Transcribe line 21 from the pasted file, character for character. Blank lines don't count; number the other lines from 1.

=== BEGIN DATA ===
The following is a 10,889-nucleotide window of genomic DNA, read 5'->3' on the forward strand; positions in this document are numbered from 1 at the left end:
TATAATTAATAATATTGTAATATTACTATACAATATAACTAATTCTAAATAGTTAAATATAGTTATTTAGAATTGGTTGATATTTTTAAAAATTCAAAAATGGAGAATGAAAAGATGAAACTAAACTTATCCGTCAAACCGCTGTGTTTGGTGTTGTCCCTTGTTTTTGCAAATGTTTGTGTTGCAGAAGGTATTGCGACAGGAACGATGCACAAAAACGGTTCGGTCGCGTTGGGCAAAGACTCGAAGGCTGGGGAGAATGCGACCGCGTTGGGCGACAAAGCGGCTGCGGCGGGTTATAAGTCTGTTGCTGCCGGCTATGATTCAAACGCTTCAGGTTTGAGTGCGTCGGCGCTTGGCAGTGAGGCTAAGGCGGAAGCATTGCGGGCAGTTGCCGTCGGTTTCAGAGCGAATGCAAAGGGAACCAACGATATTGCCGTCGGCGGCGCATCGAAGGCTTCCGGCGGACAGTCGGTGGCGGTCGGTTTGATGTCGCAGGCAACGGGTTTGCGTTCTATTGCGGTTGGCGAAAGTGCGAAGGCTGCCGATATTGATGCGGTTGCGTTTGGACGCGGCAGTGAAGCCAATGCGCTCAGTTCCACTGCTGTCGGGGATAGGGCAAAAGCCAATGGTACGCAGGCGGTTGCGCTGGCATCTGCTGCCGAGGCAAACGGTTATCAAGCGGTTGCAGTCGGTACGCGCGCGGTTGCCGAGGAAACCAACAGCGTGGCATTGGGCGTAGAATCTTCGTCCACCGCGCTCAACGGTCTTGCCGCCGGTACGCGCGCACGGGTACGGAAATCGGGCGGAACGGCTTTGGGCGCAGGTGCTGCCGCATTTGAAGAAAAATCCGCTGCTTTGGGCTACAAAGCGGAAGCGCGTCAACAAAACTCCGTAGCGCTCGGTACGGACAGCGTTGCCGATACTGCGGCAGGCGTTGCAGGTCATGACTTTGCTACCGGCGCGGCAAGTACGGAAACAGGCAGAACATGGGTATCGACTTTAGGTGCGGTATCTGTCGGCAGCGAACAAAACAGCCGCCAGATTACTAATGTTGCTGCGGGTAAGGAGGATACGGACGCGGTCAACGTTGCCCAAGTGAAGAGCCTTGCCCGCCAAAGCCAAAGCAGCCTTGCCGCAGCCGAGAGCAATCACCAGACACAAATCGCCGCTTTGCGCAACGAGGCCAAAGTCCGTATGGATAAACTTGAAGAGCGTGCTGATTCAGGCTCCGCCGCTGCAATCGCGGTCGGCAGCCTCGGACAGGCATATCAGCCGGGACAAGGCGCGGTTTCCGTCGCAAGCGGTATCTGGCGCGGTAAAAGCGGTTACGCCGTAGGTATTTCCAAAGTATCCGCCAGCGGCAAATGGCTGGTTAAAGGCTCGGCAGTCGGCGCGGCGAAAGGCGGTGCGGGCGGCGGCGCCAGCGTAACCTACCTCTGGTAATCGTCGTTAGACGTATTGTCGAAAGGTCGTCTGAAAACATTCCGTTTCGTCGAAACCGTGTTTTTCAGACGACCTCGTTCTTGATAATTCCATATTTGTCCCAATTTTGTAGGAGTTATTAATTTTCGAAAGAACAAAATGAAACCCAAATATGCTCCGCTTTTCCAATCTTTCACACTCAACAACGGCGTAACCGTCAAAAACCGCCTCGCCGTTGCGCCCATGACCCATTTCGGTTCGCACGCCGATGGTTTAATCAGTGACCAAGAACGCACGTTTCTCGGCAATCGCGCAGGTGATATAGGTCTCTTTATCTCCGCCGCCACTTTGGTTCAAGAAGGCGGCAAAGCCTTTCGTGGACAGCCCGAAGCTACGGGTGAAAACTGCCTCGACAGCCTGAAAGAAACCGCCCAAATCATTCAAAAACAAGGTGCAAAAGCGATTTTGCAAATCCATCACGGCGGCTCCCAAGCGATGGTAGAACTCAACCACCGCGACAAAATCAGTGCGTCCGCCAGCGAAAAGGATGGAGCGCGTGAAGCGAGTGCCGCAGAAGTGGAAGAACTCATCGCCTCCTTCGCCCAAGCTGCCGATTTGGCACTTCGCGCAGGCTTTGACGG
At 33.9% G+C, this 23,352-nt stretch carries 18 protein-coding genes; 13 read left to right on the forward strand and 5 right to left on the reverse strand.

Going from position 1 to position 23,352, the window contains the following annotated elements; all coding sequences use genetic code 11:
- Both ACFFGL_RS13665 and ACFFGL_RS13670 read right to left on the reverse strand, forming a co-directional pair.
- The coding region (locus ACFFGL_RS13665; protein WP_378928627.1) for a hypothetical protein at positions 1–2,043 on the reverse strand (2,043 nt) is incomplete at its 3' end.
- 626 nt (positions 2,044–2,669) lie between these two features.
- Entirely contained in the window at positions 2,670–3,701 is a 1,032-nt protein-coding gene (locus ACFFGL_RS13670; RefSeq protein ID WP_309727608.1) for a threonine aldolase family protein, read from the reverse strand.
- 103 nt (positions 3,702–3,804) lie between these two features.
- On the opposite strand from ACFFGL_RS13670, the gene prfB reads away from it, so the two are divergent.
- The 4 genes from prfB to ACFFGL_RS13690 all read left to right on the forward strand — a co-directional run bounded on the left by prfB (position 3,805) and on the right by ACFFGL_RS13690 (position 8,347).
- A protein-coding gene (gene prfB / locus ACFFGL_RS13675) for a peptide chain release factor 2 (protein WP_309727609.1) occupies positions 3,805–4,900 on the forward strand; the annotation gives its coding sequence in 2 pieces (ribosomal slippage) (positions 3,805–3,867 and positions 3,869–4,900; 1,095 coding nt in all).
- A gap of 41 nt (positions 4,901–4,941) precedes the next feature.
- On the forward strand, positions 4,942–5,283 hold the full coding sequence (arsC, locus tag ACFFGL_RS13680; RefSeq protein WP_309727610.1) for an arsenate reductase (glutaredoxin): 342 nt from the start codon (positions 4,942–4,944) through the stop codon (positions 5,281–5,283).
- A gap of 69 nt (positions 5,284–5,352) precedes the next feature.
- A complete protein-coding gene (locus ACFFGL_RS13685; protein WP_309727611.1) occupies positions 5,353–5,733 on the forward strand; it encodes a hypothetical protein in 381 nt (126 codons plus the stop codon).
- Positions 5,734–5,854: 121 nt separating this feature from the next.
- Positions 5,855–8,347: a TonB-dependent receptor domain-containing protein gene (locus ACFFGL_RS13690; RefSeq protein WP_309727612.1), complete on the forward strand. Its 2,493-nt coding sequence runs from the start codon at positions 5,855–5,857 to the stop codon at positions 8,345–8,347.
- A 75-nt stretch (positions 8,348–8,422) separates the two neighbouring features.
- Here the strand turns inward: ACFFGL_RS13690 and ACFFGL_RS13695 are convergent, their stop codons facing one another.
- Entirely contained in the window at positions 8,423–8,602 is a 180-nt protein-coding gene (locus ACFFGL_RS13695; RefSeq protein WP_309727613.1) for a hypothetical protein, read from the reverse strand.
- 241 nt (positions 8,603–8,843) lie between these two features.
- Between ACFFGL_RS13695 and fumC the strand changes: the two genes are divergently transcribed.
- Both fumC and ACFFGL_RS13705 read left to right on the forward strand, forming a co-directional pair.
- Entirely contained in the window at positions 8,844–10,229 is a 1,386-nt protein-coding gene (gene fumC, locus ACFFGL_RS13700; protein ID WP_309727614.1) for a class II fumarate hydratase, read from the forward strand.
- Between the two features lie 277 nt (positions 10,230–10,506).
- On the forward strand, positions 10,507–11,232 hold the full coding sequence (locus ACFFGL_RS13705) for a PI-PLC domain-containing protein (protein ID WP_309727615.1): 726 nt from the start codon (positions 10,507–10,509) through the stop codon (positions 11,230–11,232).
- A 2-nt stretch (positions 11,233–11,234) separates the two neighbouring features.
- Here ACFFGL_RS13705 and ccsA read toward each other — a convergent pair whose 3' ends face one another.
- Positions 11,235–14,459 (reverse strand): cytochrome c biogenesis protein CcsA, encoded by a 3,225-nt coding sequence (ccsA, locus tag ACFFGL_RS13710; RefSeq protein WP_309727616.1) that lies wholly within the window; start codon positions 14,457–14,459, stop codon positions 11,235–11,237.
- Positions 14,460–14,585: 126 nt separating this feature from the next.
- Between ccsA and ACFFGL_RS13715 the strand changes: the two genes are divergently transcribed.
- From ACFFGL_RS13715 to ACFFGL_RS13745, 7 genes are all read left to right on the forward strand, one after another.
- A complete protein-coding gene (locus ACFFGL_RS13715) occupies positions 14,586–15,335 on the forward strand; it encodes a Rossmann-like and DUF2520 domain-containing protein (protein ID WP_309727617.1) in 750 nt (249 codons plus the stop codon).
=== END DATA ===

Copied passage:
- Entirely contained in the window at positions 8,423–8,602 is a 180-nt protein-coding gene (locus ACFFGL_RS13695; RefSeq protein WP_309727613.1) for a hypothetical protein, read from the reverse strand.